Objects of Tomorrow
Text by Cassie Ang
Images courtesy of Hermès
Since its inception in 2007, the Prix Émile Hermès has provoked and inspired talented young designers to imagine everyday items that respond to the needs of our society.
The triennial international prize from the Fondation d’entreprise Hermès was created to support emerging and driven creative professionals at a pivotal stage of their careers, as a springboard to unlimited possibilities ahead.
A theme relating to the rapidly changing universe is introduced with each edition. For instance, Heat, Me-heat, Re-heat, was the theme of the 2011 edition and echoed one of humanity’s most vital needs: heat. The third edition of the competition returns in 2014 with the theme, Time To Yourself.
We chat with the winning trio of 2011, the Unqui Designers, Arnaud le Cat, Esther Bacot and Luther Quenum—to find out how their lives have changed after taking home the coveted top prize.
Hi guys, how are you? Please tell us more about Unqui Designers.
Unqui Designers is a studio that was started in 2009. We worked on our first project in partnership with the VIA and Lapeyre Industries. It was a kitchen! As designers, we work on a large range of objects. We do not specialise in designing kitchens, even though we like to work in this area—it is almost the only place in the house where we still work with our hands, like craftsmen.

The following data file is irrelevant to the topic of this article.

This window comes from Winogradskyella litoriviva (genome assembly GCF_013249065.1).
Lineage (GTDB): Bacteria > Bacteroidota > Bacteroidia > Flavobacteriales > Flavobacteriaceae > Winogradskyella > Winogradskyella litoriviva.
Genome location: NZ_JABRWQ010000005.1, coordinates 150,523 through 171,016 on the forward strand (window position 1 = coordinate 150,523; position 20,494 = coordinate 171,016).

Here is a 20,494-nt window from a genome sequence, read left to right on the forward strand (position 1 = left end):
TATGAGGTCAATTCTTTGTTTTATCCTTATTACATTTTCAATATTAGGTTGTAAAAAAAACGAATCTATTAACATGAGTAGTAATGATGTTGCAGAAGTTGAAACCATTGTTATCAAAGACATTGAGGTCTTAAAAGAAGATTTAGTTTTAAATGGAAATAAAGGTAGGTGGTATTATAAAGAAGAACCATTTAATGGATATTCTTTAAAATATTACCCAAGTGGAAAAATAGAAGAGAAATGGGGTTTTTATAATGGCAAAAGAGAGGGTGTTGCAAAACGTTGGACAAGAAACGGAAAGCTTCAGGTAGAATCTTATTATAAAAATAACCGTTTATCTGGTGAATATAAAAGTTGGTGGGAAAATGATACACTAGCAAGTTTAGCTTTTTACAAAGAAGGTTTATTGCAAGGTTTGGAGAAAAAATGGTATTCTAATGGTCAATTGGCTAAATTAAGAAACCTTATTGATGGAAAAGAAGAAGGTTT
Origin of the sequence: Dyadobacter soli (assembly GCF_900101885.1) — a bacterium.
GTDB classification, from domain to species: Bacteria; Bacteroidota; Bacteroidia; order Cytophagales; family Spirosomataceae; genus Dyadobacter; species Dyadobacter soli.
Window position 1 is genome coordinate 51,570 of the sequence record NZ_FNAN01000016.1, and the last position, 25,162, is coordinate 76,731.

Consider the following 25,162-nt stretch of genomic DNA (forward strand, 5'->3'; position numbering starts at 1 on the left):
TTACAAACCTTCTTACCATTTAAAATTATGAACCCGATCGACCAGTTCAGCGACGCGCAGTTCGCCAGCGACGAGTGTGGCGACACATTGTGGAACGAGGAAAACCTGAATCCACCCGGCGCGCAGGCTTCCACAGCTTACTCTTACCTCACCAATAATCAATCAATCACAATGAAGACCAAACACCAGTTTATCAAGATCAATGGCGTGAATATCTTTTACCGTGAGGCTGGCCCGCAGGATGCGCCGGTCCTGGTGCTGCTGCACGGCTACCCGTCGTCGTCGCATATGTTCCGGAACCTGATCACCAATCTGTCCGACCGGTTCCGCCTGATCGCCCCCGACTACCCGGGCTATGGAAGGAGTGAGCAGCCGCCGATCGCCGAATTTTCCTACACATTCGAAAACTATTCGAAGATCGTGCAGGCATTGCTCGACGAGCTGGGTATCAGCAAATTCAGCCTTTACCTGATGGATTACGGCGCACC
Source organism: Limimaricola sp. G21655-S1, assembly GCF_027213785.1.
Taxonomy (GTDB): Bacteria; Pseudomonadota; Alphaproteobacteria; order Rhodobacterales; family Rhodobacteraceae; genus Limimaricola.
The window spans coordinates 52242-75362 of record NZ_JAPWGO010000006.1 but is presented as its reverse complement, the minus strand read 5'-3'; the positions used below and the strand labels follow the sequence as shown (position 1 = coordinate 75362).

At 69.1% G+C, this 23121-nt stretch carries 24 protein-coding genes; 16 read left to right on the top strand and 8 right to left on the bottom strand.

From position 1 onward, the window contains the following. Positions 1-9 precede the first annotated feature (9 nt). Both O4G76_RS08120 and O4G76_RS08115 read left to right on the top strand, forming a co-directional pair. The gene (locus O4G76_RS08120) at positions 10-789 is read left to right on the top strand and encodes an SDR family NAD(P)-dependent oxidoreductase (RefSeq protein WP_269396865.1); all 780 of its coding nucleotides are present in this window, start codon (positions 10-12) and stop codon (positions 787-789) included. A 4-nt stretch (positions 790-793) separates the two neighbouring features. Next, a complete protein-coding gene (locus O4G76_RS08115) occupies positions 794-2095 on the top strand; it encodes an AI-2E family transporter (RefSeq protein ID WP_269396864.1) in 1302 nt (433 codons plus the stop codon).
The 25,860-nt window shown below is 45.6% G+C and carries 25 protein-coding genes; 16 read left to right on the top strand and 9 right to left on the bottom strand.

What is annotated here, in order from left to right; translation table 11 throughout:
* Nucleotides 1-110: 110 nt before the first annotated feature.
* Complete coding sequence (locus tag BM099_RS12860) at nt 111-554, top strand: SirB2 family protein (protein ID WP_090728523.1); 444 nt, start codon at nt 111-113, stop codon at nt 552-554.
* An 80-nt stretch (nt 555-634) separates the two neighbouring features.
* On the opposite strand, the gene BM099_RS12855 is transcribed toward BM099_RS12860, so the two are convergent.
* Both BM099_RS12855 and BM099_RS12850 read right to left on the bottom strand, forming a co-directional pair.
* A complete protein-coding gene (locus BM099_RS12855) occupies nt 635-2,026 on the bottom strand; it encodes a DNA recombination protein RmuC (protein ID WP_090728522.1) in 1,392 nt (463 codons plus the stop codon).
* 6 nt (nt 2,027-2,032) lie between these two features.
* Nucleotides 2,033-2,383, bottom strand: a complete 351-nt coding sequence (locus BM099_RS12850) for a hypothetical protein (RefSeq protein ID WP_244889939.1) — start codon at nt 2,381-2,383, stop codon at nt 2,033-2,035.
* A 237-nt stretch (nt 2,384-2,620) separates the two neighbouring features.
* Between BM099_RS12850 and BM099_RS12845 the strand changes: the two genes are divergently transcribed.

We also work on shoes, lighting or industrial products. Our work is based on the observation of the way people live with their objects and how it impacts their way of life. The idea of storyboarding moments of living with objects is important to us. This analysis is a big part of our work and it allows us to work in various fields. Bringing the design vision and process to various fields, be it healthcare, community (and the social habitats that surround us), or even defence (creating firemen’s tools and gears), is part of our job.
Why did you join the Prix Émile Hermès? What was the competition process like, from prototyping to finding out you won?
We participated in Prix Émile Hermès because of the scale of its requirements. There are lots of design contests, but few have real design briefs and qualified juries. Moreover, the process of the Prix is great. Prototypes ensure both ambitious and realistic projects.
So we tried, and we were really excited about the ambitious subject. It was a real surprise to be a finalist. It was very good news that we could prototype our project! We had to move further in the development stage and build from our blueprints, making it a real designer’s job.
When we found out that we had won, we were totally surprised and very glad. Of course, we had worked very hard, but we are sure the other designers worked very hard too. It was also really pleasant to meet them over drinks after the competition.
Read more in The U Press N˚3 (Singapore edition).